Student Spotlight: Jackie Hausle

Doris Duke Scholar Jackie Hausle

Jackie Hausle is studying Fisheries, Wildlife and Conservation Biology. For as long as she can remember, she wanted to be a veterinarian. However, after attending a STEM-based boarding school in Durham, N.C., she discovered a love of ecology and field biology. During her first year at NC State, she eventually realized that animal science wasn’t the path for her and began attending Leopold Wildlife Club meetings. Last summer she interned with an amazing group of aquarists at the Virginia Living Museum, and fell in love with fish. She is now studying how fishery systems adapt to rapidly changing climates and how to keep urban aquatic environments as healthy as possible.

As part of the Doris Duke Conservation Scholars Program at NC State, administered by the University of Florida IFAS and supported by a grant from the Doris Duke Charitable Foundation, Hausle traveled to Northern Wisconsin to work on a long-term forestry project with Dr. Jodi Forrester. The long-term research project tracks the changes in a forest over time, both old-growth and recently-managed forests, to determine if and how debris and/or canopy gap addition affects the progression from second to old growth.

How did this experience impact you?

This was my first research internship and my first time having any amount of responsibility and independence working on a project. It was eye-opening to make decisions on my own and to actually work in the field I’ve been studying for so long in school. It made me confident that I am on the right path and that I’ll be able to handle and enjoy working in similar settings in the future.

How did this opportunity enhance your experience as a College of Natural Resources student?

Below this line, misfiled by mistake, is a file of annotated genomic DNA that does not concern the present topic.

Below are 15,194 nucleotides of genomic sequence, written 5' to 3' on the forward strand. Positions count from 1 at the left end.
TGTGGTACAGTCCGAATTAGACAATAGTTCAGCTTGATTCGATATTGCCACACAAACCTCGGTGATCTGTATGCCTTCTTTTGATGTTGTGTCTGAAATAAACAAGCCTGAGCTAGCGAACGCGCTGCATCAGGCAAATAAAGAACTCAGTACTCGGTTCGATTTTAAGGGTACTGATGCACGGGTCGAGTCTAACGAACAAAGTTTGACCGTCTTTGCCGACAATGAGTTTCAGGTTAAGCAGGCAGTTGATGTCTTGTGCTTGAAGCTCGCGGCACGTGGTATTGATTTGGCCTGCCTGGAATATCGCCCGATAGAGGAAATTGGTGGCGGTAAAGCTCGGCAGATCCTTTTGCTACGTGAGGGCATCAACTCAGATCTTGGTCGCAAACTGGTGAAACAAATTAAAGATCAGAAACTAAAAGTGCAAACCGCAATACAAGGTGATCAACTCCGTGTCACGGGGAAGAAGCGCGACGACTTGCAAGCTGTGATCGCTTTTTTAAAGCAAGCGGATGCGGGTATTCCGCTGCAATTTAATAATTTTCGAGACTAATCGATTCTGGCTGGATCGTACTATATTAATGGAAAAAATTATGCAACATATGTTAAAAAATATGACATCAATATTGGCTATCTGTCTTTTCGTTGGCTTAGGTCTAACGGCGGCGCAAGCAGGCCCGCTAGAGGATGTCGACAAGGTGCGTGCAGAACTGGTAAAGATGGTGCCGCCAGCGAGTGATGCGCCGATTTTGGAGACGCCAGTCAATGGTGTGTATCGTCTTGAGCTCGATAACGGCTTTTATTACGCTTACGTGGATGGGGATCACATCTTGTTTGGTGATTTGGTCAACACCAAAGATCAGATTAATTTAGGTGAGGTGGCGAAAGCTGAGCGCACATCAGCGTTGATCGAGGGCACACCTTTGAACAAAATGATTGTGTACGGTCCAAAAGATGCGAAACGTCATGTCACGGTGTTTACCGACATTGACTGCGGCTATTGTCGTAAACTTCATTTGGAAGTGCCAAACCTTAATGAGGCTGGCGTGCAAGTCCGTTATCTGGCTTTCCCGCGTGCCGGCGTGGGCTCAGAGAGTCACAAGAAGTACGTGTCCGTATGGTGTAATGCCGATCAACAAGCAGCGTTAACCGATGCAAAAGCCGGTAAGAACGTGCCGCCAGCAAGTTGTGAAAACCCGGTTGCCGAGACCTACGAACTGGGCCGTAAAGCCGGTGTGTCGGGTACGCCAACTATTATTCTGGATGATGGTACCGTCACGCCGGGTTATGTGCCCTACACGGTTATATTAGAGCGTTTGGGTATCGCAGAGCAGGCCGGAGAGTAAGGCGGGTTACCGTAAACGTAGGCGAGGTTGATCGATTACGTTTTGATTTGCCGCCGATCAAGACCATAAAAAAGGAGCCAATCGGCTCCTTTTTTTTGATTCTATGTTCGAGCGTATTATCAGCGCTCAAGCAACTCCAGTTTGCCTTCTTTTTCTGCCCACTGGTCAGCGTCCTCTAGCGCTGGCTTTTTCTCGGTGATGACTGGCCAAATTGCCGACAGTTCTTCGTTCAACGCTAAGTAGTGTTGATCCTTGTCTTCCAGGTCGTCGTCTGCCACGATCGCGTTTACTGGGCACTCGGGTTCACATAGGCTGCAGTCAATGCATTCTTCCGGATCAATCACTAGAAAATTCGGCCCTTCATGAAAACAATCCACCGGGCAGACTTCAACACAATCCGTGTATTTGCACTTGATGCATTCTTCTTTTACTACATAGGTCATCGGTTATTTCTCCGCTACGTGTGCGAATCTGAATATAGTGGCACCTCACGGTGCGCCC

There’s a big difference between learning about things in a class, or even a lab setting, and actually working at an internship like this. It really helped me click all the puzzle pieces from my time during the school year into place, which has made my classes make more sense.

What did you enjoy most about this experience?

My favorite part was being able to geek out over cool things we saw in the field. Also, just being so isolated in nature was amazing. I remember one day, it was like 5 in the morning and still kind of dark outside, we saw a porcupine climbing a huge tree and it was surreal; I don’t think I’ve seen a porcupine before that, much less one in the wild. Being able to share moments like that with other people who really appreciated them was truly amazing.

What did you find most challenging?

Honestly the hardest thing about my summer wasn’t the internship, it was the location. Spending an entire summer with only 3 other people, very far away from home, was really rough. I lucked out and got along with everyone else working on the project, but it was still hard to do, and I can’t imagine working on a project like this and not being friends with the other people.

Any advice to incoming students?

Fear of rejection is never a good enough reason to not try something. Your teachers want to help you do well. If you want an internship, apply for it! If you want to help a professor with their research, just shoot them an email! Eventually, someone will take a chance on you and it’ll pay off.

What do you enjoy most about being a College of Natural Resources student?

My favorite part of the College of Natural Resources is how welcoming and fun a community it is. I transferred from a different college at NC State, and the vibe of the College of Natural Resources is so much friendlier; all of the students and faculty go out of their way to help each other succeed, and everyone genuinely seems to enjoy what they do.